3/4. Attending a Zumba Class – high risk if exercising indoors – should be avoided. If outdoors, the risk is lowered, but physical exercise can induce heavy breathing which increases respiratory droplets as well as inhalation. Most people do not wear masks during cardio exercising so you need to double the recommended 6 foot radius.


4. Getting a haircuthigh risk but varies depending on how many people in the room, how large is the space and how long will you be there? There’s no way to have safe distancing while cutting someone’s hair. To minimize risk, avoid conversation wear a mask(!) over your nose and mouth and sanitize your hands.


5. Going out for Dinner -they rate this as the highest risk. People won’t be wearing a mask while eating and you may be sitting there for a while. Experts advise you keep your mask on while talking/listening, time your meal to avoid the crowd and sit outside!


5. Attending Large Events – another activity rated in the highest risk category, especially if indoors, talking to others or unable to maintain social distancing. Avoid.

I’m sick of staying home too but, hey I’m just the messenger.  What do you think?

THE WISHFUL, WISTFUL TRAVELERS (cont.)

Continuing our journey down the Rhine. For those of you who joined us late, Patricia and I missed this river cruise, but I’m pretending we are traveling along instead of sheltering-in-place. Join us on our armchair travels!

Day 5— Speyer, Germany
This morning we disembarked to visit the historic town of Speyer. The City’s six towers dominate the skyline and the Altpörtel, or Old Gate, is what remains of the town’s old walls.

Old Gate, Speyer


We would have loved to go to Heidelberg, but the all day tour (no doubt spending a good deal of time on a crowded bus) put us off. We’ve been traveling and sight-seeing nonstop for the six days since we left our homes. Patricia and I agree to relax on deck, sip Moselle wine and read in the lounge chairs on this beautiful day. Besides they are taking us to dinner onshore tonight.

Day 6— Strasbourg Highlights
“Another Gothic cathedral,?” I sigh….but this is one of Europe’s finest. We admire the lovely rosette window, beautiful red sandstone portal and remarkable astronomical clock.  Construction started in the 12th century and wasn’t completed until 1439.  Amazing how one generation after another took on the work of their fathers, even knowing their life work would not be finished during their time on earth.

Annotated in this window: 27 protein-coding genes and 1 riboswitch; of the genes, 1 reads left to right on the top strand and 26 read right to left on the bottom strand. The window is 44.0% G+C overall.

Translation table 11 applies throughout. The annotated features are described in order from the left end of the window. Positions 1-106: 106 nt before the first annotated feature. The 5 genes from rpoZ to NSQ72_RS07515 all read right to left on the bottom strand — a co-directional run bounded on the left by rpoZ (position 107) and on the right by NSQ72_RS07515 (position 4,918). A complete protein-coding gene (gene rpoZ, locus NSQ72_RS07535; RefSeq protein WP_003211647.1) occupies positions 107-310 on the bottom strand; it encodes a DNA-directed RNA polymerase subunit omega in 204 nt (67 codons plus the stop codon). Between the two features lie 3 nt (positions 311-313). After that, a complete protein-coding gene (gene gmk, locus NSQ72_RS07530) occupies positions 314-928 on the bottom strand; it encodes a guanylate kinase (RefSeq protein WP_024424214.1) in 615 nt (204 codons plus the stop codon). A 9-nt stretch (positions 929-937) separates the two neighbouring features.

A view of the cathedral from a tributary of the Rhine River.

The picturesque Petite France area is crisscrossed by canals and covered bridges with their defensive towers.  We stroll past quaint, half-timbered buildings that make me think more of German than French architecture–call it Alsatian.  This may be my favorite place – what about you Patricia?  I love this City steeped in both French and German culture.

Old houses on a canal

I have a story about this area – perhaps some of you read it before. Years ago, I stumbled upon a long trough and embankment that ran into the trees, not far to the east.  I realized I was standing next to an eroded trench where young men had fought and died in WWI. That discovery still gives me a chill to think of what played out there – over a century ago now.

Day 7 Black Forest
We disembark early to drive through the dense, lofty fir and pine forests of Germany’s Schwarzwald, a land of cuckoo clocks and fairy tales but also vineyards cradled in the undulating hills.  I’m not big on bus trips but the scenery is enchanting. We stop at a hotel and I choose to walk through the forest while Patricia debates whether to explore the cuckoo clocks or the glassblower. 

Hofgut Sternen Hotel, keeps Black Forest traditions  ( photo by DrubbaGmbH)

Our last stop is the town of Freiburg where I have a long lost friend who was a university professor, but Ulrich has retired and I am unable to find him. At any rate, they didn’t even give us enough time to sit with a coffee and a slice of Black Forest cake. Maybe I’m just sad that this is our last day… but that night at dinner they serve Black Forest cake or  Schwarzwälder Kirschtorte.  This chocolate layer cake with cherries in the middle and whipped cream on top is delectable! A fine way to end our day.